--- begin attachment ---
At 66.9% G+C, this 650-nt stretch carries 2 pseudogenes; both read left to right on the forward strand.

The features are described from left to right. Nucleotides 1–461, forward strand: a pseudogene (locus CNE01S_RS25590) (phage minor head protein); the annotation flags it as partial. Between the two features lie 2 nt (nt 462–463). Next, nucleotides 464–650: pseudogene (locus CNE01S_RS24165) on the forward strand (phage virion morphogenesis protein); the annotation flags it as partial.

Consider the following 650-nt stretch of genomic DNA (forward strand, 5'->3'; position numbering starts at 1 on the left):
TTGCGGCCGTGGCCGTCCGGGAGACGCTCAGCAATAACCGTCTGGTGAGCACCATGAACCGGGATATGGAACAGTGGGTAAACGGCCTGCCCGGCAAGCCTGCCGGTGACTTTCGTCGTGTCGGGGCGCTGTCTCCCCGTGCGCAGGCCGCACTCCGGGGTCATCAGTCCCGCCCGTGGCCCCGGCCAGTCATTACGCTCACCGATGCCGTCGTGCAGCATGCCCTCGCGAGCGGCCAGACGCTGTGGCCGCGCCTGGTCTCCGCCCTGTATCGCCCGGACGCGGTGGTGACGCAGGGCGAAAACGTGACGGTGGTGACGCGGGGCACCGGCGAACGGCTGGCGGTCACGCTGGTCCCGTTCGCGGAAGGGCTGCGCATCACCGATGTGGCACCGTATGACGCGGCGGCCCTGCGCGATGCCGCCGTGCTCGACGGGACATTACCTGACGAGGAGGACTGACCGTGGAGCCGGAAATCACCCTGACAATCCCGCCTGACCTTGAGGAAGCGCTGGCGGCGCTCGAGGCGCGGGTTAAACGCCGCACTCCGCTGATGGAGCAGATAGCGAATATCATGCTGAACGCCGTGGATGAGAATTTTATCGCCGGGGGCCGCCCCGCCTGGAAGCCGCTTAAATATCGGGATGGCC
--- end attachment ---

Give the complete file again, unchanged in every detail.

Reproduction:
At 66.9% G+C, this 650-nt stretch carries 2 pseudogenes; both read left to right on the forward strand.

The features are described from left to right. Nucleotides 1–461, forward strand: a pseudogene (locus CNE01S_RS25590) (phage minor head protein); the annotation flags it as partial. Between the two features lie 2 nt (nt 462–463). Next, nucleotides 464–650: pseudogene (locus CNE01S_RS24165) on the forward strand (phage virion morphogenesis protein); the annotation flags it as partial.

Consider the following 650-nt stretch of genomic DNA (forward strand, 5'->3'; position numbering starts at 1 on the left):
TTGCGGCCGTGGCCGTCCGGGAGACGCTCAGCAATAACCGTCTGGTGAGCACCATGAACCGGGATATGGAACAGTGGGTAAACGGCCTGCCCGGCAAGCCTGCCGGTGACTTTCGTCGTGTCGGGGCGCTGTCTCCCCGTGCGCAGGCCGCACTCCGGGGTCATCAGTCCCGCCCGTGGCCCCGGCCAGTCATTACGCTCACCGATGCCGTCGTGCAGCATGCCCTCGCGAGCGGCCAGACGCTGTGGCCGCGCCTGGTCTCCGCCCTGTATCGCCCGGACGCGGTGGTGACGCAGGGCGAAAACGTGACGGTGGTGACGCGGGGCACCGGCGAACGGCTGGCGGTCACGCTGGTCCCGTTCGCGGAAGGGCTGCGCATCACCGATGTGGCACCGTATGACGCGGCGGCCCTGCGCGATGCCGCCGTGCTCGACGGGACATTACCTGACGAGGAGGACTGACCGTGGAGCCGGAAATCACCCTGACAATCCCGCCTGACCTTGAGGAAGCGCTGGCGGCGCTCGAGGCGCGGGTTAAACGCCGCACTCCGCTGATGGAGCAGATAGCGAATATCATGCTGAACGCCGTGGATGAGAATTTTATCGCCGGGGGCCGCCCCGCCTGGAAGCCGCTTAAATATCGGGATGGCC